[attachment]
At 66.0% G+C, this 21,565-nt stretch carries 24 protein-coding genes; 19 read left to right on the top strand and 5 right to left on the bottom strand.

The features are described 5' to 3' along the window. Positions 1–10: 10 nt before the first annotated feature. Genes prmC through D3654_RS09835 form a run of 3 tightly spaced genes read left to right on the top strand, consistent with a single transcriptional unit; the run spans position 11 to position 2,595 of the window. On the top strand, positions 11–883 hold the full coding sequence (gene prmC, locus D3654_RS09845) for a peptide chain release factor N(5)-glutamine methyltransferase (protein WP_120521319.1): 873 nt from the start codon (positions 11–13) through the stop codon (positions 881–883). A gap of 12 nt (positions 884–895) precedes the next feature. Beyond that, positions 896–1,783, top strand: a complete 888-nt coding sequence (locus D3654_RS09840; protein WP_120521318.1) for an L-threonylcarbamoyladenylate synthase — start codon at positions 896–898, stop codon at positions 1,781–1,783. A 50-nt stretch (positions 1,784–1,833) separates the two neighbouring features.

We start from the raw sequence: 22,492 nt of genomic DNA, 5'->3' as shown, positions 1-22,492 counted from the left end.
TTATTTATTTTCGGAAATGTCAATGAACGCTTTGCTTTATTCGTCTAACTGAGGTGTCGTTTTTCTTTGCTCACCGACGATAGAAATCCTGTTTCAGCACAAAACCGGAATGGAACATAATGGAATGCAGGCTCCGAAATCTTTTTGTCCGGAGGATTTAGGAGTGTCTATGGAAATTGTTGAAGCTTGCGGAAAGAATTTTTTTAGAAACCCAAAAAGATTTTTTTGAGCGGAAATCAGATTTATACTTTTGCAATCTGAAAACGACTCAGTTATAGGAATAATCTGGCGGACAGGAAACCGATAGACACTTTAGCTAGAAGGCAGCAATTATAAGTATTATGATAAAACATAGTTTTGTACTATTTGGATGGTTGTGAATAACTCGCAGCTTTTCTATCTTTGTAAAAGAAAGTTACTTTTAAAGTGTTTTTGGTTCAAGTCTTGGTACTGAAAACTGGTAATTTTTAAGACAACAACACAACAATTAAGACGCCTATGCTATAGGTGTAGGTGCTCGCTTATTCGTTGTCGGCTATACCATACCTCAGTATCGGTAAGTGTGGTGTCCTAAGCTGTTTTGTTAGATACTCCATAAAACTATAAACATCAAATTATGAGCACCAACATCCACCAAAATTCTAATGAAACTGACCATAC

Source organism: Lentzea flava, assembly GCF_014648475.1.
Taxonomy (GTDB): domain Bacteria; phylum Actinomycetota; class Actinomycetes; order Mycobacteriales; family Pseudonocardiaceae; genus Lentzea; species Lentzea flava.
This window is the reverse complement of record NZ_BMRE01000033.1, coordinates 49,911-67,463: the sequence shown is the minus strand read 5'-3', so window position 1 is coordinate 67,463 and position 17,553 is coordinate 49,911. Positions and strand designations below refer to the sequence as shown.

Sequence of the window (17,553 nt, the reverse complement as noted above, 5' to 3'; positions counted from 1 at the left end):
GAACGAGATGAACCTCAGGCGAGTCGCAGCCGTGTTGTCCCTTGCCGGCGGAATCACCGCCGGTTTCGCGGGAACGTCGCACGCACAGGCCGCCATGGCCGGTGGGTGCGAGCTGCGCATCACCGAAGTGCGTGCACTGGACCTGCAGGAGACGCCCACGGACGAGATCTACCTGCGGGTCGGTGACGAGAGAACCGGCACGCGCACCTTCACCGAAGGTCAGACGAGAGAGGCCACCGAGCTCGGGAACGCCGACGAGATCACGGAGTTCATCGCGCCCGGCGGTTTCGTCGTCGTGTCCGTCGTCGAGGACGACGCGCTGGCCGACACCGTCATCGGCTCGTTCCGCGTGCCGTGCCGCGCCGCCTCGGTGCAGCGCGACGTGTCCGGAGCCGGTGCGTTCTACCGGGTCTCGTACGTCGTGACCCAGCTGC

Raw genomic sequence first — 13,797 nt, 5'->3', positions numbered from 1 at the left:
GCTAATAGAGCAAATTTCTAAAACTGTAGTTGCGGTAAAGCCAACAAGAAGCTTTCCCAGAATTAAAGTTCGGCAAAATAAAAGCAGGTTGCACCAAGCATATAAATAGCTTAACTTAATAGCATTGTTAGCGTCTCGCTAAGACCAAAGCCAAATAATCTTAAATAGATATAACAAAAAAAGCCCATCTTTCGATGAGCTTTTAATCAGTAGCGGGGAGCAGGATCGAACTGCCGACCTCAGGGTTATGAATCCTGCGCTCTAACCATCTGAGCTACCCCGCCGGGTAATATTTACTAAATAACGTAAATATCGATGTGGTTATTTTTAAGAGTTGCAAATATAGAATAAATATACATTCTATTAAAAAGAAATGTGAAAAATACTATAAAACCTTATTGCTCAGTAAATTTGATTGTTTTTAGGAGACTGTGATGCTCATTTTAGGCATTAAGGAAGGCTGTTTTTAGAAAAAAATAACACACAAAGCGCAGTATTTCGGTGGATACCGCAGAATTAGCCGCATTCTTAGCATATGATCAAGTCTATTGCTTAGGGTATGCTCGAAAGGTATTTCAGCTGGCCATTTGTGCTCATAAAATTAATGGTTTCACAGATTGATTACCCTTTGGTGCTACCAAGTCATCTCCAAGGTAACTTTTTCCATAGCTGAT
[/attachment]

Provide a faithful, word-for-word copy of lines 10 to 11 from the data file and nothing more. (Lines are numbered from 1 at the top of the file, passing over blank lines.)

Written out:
Raw genomic sequence first — 13,797 nt, 5'->3', positions numbered from 1 at the left:
GCTAATAGAGCAAATTTCTAAAACTGTAGTTGCGGTAAAGCCAACAAGAAGCTTTCCCAGAATTAAAGTTCGGCAAAATAAAAGCAGGTTGCACCAAGCATATAAATAGCTTAACTTAATAGCATTGTTAGCGTCTCGCTAAGACCAAAGCCAAATAATCTTAAATAGATATAACAAAAAAAGCCCATCTTTCGATGAGCTTTTAATCAGTAGCGGGGAGCAGGATCGAACTGCCGACCTCAGGGTTATGAATCCTGCGCTCTAACCATCTGAGCTACCCCGCCGGGTAATATTTACTAAATAACGTAAATATCGATGTGGTTATTTTTAAGAGTTGCAAATATAGAATAAATATACATTCTATTAAAAAGAAATGTGAAAAATACTATAAAACCTTATTGCTCAGTAAATTTGATTGTTTTTAGGAGACTGTGATGCTCATTTTAGGCATTAAGGAAGGCTGTTTTTAGAAAAAAATAACACACAAAGCGCAGTATTTCGGTGGATACCGCAGAATTAGCCGCATTCTTAGCATATGATCAAGTCTATTGCTTAGGGTATGCTCGAAAGGTATTTCAGCTGGCCATTTGTGCTCATAAAATTAATGGTTTCACAGATTGATTACCCTTTGGTGCTACCAAGTCATCTCCAAGGTAACTTTTTCCATAGCTGAT